A month before communications regulator Icasa is due in court to defend itself against legal action over its new data-expiry rules, Telkom has begun to implement the regulations.
The company said on Friday it will implement the suspended end-user subscriber service charter, starting with the introduction of revised usage-depletion notifications and changing the default out-of-bundle billing on all its tariffs, effective Saturday, 20 October.
In a statement, Telkom’s executive for mobile products, Andrew Dawson, said this is the operator’s “first phase” of the implementation of the charter. In this phase, Telkom focused on clauses pertaining to usage threshold notifications for voice, SMS and data services as well as out-of-bundle data charges.
It has revised voice, SMS and data depletion notifications across all mobile products to align with the new requirements where messages are sent to customers at 50%, 80% and 100% thresholds.
“Telkom Mobile subscribers will now receive an SMS indicating the actual amount of voice, SMS or data bundle balances remaining at the relevant thresholds,” said Dawson.
“The revised SMS notifications will apply to all current and legacy voice and data contracts, as well as to ad hoc voice, SMS and data bundles which customers may have purchased.” he said.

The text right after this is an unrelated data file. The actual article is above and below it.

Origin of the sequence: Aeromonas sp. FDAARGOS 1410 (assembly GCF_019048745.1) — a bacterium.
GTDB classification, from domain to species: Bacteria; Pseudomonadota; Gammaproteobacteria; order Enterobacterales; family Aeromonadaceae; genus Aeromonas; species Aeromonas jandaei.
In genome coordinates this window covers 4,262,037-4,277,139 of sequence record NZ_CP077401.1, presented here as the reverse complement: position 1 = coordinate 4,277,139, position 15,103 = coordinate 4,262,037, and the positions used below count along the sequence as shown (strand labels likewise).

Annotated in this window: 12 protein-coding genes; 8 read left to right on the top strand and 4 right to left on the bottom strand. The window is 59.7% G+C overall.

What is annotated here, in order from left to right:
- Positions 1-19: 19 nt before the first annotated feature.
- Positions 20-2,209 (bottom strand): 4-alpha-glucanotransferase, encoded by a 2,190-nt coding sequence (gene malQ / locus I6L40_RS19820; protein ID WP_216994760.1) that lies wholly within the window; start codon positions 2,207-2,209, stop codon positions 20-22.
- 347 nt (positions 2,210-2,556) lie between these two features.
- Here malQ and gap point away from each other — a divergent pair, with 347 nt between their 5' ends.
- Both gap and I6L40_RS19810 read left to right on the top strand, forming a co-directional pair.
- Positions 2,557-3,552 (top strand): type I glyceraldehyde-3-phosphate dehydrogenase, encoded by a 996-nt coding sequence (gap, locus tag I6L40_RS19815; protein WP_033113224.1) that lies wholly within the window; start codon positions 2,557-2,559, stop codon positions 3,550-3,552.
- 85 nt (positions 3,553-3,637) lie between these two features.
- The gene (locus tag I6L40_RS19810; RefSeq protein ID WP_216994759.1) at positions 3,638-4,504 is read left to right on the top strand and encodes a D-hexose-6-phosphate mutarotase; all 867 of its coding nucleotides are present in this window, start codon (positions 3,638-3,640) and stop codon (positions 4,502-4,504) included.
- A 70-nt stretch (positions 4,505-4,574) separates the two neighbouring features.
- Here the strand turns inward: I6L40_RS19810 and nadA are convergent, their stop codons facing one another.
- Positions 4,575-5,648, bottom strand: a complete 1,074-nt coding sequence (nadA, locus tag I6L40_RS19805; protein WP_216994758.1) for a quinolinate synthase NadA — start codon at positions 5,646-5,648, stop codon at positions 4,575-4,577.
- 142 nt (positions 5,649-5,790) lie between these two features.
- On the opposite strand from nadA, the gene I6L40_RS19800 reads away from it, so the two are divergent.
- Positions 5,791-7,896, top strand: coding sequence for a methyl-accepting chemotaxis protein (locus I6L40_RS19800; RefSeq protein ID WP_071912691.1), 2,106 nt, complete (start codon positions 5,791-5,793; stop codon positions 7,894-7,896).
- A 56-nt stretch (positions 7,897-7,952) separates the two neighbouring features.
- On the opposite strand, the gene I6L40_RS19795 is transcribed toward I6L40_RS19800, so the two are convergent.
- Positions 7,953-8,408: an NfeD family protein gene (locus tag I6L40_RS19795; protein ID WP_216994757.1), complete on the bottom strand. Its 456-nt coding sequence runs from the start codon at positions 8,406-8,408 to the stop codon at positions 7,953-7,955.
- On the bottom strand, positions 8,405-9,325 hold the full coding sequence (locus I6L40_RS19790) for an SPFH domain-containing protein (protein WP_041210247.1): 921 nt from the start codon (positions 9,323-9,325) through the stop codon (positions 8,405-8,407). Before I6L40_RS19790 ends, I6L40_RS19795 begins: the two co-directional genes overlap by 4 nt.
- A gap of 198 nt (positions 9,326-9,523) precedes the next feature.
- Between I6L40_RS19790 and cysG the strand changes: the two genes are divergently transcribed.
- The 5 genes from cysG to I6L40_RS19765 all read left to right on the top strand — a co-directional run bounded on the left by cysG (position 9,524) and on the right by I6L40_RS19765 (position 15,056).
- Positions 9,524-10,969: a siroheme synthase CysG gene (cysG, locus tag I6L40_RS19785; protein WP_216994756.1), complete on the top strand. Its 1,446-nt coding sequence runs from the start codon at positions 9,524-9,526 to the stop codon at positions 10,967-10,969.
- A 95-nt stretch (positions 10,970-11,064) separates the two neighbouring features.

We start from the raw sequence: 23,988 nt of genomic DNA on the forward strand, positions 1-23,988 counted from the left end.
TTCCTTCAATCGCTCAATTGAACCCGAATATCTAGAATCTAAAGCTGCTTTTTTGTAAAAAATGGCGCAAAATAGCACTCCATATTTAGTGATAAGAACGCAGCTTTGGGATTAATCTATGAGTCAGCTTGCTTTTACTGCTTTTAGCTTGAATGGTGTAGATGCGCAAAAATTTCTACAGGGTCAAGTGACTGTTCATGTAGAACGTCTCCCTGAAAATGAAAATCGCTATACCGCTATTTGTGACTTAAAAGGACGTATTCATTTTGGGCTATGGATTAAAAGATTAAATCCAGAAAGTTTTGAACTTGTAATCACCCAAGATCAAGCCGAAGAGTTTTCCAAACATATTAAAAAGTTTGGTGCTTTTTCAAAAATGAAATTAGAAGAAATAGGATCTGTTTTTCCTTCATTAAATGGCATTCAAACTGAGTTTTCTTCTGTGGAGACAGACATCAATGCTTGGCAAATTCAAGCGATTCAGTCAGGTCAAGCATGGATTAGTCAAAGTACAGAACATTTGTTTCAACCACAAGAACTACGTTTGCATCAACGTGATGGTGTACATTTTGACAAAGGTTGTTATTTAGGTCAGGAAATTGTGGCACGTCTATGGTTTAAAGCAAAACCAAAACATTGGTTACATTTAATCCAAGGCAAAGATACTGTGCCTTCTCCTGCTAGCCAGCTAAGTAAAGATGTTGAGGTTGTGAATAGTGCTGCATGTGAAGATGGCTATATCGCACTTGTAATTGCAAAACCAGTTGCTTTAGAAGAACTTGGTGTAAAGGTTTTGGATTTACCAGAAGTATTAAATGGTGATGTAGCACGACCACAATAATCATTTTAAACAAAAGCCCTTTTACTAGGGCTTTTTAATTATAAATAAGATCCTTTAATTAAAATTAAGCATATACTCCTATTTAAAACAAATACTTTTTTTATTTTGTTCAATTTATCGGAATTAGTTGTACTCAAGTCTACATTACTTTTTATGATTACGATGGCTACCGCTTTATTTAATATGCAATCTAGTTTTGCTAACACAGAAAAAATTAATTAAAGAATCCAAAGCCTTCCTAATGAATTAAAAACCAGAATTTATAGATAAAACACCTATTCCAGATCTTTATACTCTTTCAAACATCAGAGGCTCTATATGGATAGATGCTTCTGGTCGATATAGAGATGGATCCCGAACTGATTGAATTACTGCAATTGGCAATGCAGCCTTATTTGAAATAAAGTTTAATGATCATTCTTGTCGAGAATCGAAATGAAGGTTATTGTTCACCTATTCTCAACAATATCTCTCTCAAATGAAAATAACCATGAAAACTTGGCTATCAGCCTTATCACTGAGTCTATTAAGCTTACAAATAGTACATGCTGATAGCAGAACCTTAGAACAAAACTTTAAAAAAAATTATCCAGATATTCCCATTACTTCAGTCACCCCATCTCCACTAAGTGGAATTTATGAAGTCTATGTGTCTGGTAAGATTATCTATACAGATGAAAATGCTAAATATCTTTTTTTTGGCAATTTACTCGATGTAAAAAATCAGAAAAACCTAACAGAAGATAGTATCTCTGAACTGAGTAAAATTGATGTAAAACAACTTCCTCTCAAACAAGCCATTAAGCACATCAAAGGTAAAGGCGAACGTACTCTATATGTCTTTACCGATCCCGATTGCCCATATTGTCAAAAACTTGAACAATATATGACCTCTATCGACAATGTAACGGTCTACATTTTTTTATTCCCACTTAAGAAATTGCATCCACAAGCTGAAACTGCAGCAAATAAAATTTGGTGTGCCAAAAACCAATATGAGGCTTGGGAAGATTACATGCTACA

Telkom already complies partially to a clause in the regulations that states that “a licensee must ensure that an end-user is not defaulted onto out-of-bundle data charges upon depletion of data bundles”. To comply fully, Telkom will implement changes to its FreeMe mobile plans where subscribers automatically go out of bundle once their inclusive data has been depleted.
FreeMe customers will now be redirected to an out-of-bundle page once their data has been depleted, where they can select an appropriate option based on their needs, Telkom said. This means that no Telkom mobile customer will automatically go out-of-bundle on any mobile plan in future, thus reducing any bill shock for customers.
Telkom said it preparing to implement the second phase of changes, which will cover the remaining requirements of the charter. It expects to have fully implemented the charter, based on its interpretation of it, by the end of 2018.
The high court is expected to hear an application from Cell C and MTN next month over implementation of the new rules. The two operators contend they were not given sufficient time to make the necessary changes to their systems to comply with the new rules.
Icasa introduced the regulations in an effort to protect consumers from unfair practices by the mobile operators, including the risk of bill shock related to out-of-bundle data use. — © 2018 NewsCentral Media